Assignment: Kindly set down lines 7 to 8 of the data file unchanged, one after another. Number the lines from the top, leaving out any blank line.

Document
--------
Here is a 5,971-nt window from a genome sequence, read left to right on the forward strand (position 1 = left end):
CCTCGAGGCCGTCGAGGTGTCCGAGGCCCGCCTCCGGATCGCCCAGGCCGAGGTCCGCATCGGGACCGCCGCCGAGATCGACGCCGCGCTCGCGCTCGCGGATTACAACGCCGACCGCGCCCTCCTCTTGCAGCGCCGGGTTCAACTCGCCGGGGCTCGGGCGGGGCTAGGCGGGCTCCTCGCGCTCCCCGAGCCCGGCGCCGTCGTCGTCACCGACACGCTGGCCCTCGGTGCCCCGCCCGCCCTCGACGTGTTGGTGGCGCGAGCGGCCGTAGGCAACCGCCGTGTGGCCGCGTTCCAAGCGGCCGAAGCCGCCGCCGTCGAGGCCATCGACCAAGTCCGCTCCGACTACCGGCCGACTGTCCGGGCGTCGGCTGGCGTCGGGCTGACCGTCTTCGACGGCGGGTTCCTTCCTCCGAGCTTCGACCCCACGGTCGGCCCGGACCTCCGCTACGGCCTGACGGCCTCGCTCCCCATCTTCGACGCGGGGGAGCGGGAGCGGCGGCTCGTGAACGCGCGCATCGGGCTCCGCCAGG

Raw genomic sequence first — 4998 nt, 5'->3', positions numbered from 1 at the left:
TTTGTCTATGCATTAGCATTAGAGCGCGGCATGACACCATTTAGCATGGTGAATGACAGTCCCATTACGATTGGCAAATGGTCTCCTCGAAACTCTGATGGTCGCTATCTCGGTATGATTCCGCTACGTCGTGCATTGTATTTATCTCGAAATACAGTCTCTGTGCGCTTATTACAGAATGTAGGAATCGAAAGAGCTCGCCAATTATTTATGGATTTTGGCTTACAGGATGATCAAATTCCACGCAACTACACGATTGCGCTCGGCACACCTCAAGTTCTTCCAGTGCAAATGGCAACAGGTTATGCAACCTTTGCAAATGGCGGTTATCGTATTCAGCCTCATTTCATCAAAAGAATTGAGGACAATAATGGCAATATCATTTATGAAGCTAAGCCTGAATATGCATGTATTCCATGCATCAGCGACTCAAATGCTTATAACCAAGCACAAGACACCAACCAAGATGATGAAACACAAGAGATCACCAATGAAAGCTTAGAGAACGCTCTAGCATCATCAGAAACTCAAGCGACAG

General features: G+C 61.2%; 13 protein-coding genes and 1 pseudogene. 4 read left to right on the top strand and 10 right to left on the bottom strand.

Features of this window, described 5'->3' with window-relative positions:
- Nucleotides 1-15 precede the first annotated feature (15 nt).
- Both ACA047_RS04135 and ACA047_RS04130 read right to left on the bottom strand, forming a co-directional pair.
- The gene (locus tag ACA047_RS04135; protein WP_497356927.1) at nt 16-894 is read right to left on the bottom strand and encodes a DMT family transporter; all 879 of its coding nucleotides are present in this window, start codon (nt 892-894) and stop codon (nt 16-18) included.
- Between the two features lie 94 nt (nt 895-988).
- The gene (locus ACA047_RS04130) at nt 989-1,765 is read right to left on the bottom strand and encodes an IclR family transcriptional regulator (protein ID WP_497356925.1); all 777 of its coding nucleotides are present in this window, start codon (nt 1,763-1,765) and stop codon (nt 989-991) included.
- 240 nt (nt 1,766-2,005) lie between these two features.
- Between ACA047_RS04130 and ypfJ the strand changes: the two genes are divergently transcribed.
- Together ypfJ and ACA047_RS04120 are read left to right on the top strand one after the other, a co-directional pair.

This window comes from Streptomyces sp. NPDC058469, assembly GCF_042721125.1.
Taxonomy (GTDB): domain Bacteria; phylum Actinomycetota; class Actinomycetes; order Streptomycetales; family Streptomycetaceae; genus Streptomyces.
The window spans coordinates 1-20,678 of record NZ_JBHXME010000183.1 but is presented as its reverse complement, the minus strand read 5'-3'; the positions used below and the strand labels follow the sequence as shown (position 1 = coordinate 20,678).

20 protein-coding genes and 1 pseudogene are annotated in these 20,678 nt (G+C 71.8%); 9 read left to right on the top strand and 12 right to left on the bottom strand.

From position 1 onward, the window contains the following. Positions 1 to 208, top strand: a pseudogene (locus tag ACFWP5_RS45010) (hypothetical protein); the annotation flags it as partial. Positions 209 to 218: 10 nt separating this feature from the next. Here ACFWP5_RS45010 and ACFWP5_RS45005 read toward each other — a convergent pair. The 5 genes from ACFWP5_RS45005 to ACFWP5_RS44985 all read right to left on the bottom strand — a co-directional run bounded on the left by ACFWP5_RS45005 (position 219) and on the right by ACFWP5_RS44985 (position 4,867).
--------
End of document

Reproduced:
- Nucleotides 1-15 precede the first annotated feature (15 nt).
- Both ACA047_RS04135 and ACA047_RS04130 read right to left on the bottom strand, forming a co-directional pair.